Lithuania - Merchandise imports (current US$)

The value for Merchandise imports (current US$) in Lithuania was 27,339,660,000 as of 2016. As the graph below shows, over the past 22 years this indicator reached a maximum value of 34,806,180,000 in 2013 and a minimum value of 2,350,000,000 in 1994.

Definition: Merchandise imports show the c.i.f. value of goods received from the rest of the world valued in current U.S. dollars.

Source: World Trade Organization.

See also:

Year Value
1994 2,350,000,000
1995 3,650,000,000
1996 4,560,000,000
1997 5,645,000,000
1998 5,795,000,000
1999 4,835,000,000
2000 5,457,000,000
2001 6,353,000,000
2002 7,709,000,000
2003 9,803,000,000
2004 12,386,990,000
2005 15,548,330,000
2006 19,373,140,000
2007 24,412,240,000
2008 31,098,740,000
2009 18,303,930,000
2010 23,402,770,000
2011 31,773,240,000
2012 31,964,670,000
2013 34,806,180,000
2014 34,394,070,000
2015 28,180,860,000
2016 27,339,660,000

Limitations and Exceptions: The value of imports is generally recorded as the cost of the goods when purchased by the importer plus the cost of transport and insurance to the frontier of the importing country - the cost, insurance, and freight (c.i.f.) value, corresponding to the landed cost at the point of entry of foreign goods into the country. A few countries collect import data on a free on board (f.o.b.) basis and adjust them for freight and insurance costs. Countries may report trade according to the general or special system of trade. Under the general system imports include goods imported for domestic consumption and imports into bonded warehouses and free trade zones. Under the special system imports comprise goods imported for domestic consumption (including transformation and repair) and withdrawals for domestic consumption from bonded warehouses and free trade zones. Goods transported through a country en route to another are excluded. Data on imports of goods are derived from the same sources as data on exports. In principle, world exports and imports should be identical. Similarly, exports from an economy should equal the sum of imports by the rest of the world from that economy. But differences in timing and definitions result in discrepancies in reported values at all levels.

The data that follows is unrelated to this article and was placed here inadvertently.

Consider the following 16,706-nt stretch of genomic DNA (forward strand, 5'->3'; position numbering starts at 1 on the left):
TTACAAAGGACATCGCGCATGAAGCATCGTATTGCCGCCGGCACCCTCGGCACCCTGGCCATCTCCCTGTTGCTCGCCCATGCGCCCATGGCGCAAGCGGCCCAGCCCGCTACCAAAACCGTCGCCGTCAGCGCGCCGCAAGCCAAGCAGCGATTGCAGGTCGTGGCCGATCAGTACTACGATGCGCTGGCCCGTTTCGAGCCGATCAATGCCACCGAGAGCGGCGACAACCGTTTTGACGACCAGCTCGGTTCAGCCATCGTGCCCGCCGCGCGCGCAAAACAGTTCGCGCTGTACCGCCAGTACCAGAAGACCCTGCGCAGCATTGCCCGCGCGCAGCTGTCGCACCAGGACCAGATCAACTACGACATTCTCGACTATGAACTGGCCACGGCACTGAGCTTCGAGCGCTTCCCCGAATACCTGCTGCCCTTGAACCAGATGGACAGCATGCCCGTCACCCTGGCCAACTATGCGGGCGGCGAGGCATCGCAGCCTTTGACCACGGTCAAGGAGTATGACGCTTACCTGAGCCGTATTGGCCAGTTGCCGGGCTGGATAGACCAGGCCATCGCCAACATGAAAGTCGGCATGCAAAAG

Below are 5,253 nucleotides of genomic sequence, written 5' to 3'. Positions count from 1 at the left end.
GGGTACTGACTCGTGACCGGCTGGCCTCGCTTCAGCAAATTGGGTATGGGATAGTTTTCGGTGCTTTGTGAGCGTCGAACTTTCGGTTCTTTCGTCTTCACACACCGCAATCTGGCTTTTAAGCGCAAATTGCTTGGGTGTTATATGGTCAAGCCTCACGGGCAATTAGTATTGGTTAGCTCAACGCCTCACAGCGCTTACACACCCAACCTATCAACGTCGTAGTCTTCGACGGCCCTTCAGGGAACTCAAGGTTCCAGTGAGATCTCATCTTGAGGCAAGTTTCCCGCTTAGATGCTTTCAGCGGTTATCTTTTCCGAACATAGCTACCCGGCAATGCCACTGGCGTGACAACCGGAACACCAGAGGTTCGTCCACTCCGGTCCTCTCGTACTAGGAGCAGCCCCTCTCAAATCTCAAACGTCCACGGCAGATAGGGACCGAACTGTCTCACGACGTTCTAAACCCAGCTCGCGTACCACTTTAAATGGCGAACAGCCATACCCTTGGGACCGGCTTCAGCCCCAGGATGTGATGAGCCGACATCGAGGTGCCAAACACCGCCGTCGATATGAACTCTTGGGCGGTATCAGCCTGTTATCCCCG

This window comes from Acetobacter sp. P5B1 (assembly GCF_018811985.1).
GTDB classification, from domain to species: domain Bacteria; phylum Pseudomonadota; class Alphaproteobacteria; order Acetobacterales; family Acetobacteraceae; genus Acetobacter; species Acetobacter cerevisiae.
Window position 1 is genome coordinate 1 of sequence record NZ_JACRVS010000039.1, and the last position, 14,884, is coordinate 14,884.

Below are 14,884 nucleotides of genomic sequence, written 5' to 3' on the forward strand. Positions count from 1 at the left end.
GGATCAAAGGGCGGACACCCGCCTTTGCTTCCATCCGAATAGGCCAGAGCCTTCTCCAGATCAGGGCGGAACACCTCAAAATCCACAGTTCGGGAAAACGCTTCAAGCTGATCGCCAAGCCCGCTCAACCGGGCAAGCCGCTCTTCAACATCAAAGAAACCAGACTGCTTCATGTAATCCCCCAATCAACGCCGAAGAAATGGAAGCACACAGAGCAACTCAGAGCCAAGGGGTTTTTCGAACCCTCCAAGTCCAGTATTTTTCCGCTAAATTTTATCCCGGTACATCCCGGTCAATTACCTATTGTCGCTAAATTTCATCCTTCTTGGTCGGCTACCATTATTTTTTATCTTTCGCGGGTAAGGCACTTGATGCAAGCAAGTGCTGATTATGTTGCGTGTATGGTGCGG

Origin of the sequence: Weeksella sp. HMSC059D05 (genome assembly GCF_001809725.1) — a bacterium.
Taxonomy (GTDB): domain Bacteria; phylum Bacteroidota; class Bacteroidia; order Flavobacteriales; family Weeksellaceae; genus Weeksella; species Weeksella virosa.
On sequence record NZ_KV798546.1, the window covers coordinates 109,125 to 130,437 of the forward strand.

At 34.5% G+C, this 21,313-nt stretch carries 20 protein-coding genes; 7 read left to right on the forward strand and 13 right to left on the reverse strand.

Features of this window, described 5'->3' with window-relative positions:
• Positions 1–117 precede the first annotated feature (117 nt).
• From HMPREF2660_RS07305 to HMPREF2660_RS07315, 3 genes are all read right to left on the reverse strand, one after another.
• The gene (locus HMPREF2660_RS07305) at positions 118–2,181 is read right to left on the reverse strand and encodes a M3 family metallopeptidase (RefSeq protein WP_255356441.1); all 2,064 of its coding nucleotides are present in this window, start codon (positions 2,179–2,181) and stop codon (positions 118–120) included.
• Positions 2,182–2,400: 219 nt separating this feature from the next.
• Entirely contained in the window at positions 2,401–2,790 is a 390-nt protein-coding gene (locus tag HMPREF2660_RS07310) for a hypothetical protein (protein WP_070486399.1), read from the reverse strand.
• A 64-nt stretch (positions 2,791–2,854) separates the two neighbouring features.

Statistical Concept and Methodology: Merchandise trade data are from customs reports of goods moving into or out of an economy or from reports of financial transactions related to merchandise trade recorded in the balance of payments. Because of differences in timing and definitions, trade flow estimates from customs reports and balance of payments may differ. Several international agencies process trade data, each correcting unreported or misreported data, leading to other differences. The data on total imports of goods (merchandise) are from the World Trade Organization (WTO), which obtains data from national statistical offices and the IMF's International Financial Statistics, supplemented by the Comtrade database and publications or databases of regional organizations, specialized agencies, economic groups, and private sources (such as Eurostat, the Food and Agriculture Organization, and country reports of the Economist Intelligence Unit). Country websites and email contact have improved collection of up-to-date statistics, reducing the proportion of estimates. The WTO database now covers most major traders in Africa, Asia, and Latin America, which together with high-income countries account for nearly 95 percent of world trade. Reliability of data for countries in Europe and Central Asia has also improved.

Aggregation method: Gap-filled total

Periodicity: Annual


Topic: Private Sector & Trade Indicators

Sub-Topic: Imports